Attack the Risk Factors-Joint


Rigorous scientific inquiry has identified major risk factors that make individuals vulnerable to joint disease. 

 Age: Damned by age! Age is a well-documented risk factor for chronic joint disease, especially osteoarthritis. A majority of individuals over the age of sixty- five have X-ray findings consistent with arthritis in one or more joint. As we age, the accumulation of oxidative stress and wear and tear takes its toll on the cartilage, synovium, and subchondral bone. The joint components are plagued by insufficient energy production, limited ability for self-repair and healthy growth, structural disorganization, and an external environment dominated by tissue-destroying enzymes and free radicals.

 Obesity: The link between obesity and osteoarthritis has long been recognized. This association makes a lot of intuitive sense. The more excess weight your joints feel, the more likely your joints will be injured. As you well know, lifting something really heavy puts you at more risk of hurting your back than lifting something really light. Additionally, fat induces chronic inflammation. Fat is not metabolically inactive. Rather, fat cells continuously release pro-inflammatory chemical signals called adipokines. Adipokines catalyze whole-body inflammation that triggers a destructive state inside the joint.

 Inflammation: Chronic low-grade inflammation sows rampant joint dysfunction that promotes disease development, disease magnification, and disease progression. Inflammation attacks all the vital components within the joint such as the cartilage, synovium, and subchondral bone. The inflammation-generated chemical mediators trigger the production of tissue-annihilating enzymes that degrade and destroy the joint.

 Injury: Joint injury is a major risk factor for chronic joint disease. For instance, a significant knee injury increases the risk of osteoarthritis more than fourfold. Types of major injuries include: cartilage tear, ligament injury, broken bone, joint dislocation, meniscal injury, herniated disc, muscle injury, and tendon injury. Furthermore, subtle micro trauma to the joint due to overuse and abnormal movement patterns can trigger chronic joint dysfunction. Certain professions that require excessive typing or arduous labor over prolonged periods of time have been associated with chronic joint disease. The end result for both mechanisms is occult or overt joint instability, weakness, abnormal force concentration, self-perpetuating re-injury, and chronic inflammation.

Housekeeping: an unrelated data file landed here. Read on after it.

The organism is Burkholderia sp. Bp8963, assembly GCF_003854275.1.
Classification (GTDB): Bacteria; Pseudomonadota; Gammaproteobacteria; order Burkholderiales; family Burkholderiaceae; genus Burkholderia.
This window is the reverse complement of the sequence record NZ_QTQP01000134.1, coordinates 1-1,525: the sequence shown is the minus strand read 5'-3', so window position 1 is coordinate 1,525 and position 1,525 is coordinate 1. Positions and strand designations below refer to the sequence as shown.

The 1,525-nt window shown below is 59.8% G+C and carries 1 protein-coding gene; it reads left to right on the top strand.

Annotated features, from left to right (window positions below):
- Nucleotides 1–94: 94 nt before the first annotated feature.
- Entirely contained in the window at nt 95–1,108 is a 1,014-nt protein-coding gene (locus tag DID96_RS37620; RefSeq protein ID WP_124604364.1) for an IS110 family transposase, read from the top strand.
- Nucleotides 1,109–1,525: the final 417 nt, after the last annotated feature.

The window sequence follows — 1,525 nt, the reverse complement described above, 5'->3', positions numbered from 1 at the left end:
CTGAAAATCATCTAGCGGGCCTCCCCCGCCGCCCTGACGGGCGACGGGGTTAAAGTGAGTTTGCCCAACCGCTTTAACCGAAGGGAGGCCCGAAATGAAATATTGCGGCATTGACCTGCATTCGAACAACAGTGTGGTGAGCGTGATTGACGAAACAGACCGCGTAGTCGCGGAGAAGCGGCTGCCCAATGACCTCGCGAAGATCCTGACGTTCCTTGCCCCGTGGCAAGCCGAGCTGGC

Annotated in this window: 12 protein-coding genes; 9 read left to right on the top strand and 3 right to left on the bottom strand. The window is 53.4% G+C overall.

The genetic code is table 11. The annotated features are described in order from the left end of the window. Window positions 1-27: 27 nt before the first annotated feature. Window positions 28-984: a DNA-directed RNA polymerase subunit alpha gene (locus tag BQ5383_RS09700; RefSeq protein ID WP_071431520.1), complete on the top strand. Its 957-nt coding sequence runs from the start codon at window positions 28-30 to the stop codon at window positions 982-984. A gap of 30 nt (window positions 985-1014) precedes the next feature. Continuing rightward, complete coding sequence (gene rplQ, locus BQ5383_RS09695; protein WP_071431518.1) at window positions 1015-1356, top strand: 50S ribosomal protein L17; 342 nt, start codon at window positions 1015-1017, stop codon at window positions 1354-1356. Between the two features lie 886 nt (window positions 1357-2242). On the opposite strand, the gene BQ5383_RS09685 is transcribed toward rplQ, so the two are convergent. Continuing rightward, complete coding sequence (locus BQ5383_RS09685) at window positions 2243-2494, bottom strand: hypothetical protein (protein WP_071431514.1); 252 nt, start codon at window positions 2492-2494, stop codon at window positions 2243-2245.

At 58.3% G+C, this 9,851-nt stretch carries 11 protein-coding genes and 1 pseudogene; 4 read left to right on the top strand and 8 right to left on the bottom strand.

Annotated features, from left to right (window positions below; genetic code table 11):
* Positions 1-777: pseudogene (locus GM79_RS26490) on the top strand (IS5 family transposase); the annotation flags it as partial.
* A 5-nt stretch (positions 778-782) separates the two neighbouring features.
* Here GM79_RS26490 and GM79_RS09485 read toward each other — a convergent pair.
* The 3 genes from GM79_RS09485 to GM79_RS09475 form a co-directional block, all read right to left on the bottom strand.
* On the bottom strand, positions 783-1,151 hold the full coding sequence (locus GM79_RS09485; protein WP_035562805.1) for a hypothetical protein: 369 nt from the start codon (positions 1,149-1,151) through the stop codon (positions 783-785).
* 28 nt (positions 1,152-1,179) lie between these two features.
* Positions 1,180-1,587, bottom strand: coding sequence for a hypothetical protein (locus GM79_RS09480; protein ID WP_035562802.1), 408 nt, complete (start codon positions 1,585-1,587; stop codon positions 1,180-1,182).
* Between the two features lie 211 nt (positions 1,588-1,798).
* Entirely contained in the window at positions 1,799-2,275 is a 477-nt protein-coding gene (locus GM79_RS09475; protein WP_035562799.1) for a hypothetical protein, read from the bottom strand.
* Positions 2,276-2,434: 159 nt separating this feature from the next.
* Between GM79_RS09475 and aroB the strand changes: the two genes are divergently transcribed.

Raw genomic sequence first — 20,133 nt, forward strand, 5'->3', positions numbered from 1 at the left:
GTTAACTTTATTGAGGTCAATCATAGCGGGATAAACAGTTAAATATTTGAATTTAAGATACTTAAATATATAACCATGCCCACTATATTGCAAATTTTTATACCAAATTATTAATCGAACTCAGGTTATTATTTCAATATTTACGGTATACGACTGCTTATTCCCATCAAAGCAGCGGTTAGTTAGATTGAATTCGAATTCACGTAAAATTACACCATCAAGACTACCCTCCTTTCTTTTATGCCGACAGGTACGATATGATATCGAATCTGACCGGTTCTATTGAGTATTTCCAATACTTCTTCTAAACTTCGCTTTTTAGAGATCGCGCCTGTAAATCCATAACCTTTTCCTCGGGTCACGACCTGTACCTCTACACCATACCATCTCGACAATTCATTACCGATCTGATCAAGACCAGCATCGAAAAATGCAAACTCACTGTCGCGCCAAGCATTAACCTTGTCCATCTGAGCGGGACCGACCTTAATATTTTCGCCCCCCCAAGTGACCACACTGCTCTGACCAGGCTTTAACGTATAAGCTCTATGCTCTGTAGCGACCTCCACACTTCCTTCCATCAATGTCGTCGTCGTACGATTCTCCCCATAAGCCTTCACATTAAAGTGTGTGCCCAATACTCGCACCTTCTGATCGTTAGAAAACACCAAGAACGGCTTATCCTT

Gender: Compared to men, women have a significantly higher risk of developing chronic joint disease, especially inflammatory arthritis and osteoarthritis of the knee and hand. Many factors likely contribute; however, some seem to play an important role: gender-specific sex hormone profile, postmenopausal remodeling of cartilage, lower volumes of cartilage, muscle weakness, poor lower limb mechanical alignment, higher rates of obesity, and higher likelihood of a hyperactive immune system.

 Genetics: Certain types of chronic joint disease seem to have a heritable component, with family history increasing the likelihood of disease. However, chronic joint diseases such as osteoarthritis and rheumatoid arthritis are not a single gene disorder, but rather have a complex genetic pattern with many factors influencing the degree of disease manifestation. Furthermore, scientific studies have repeatedly highlighted the significant effect of lifestyle and behavior on gene expression. Thus, even if you have bad genes, it doesn’t mean you will have bad joints.

The 10 Pillars of Joint Health strategies were designed to attack the risk factors associated with joint disease and to provide a smart and easy approach to promote joint vitality.








 Lucas J. Bader MD

Learn more about the doctor here.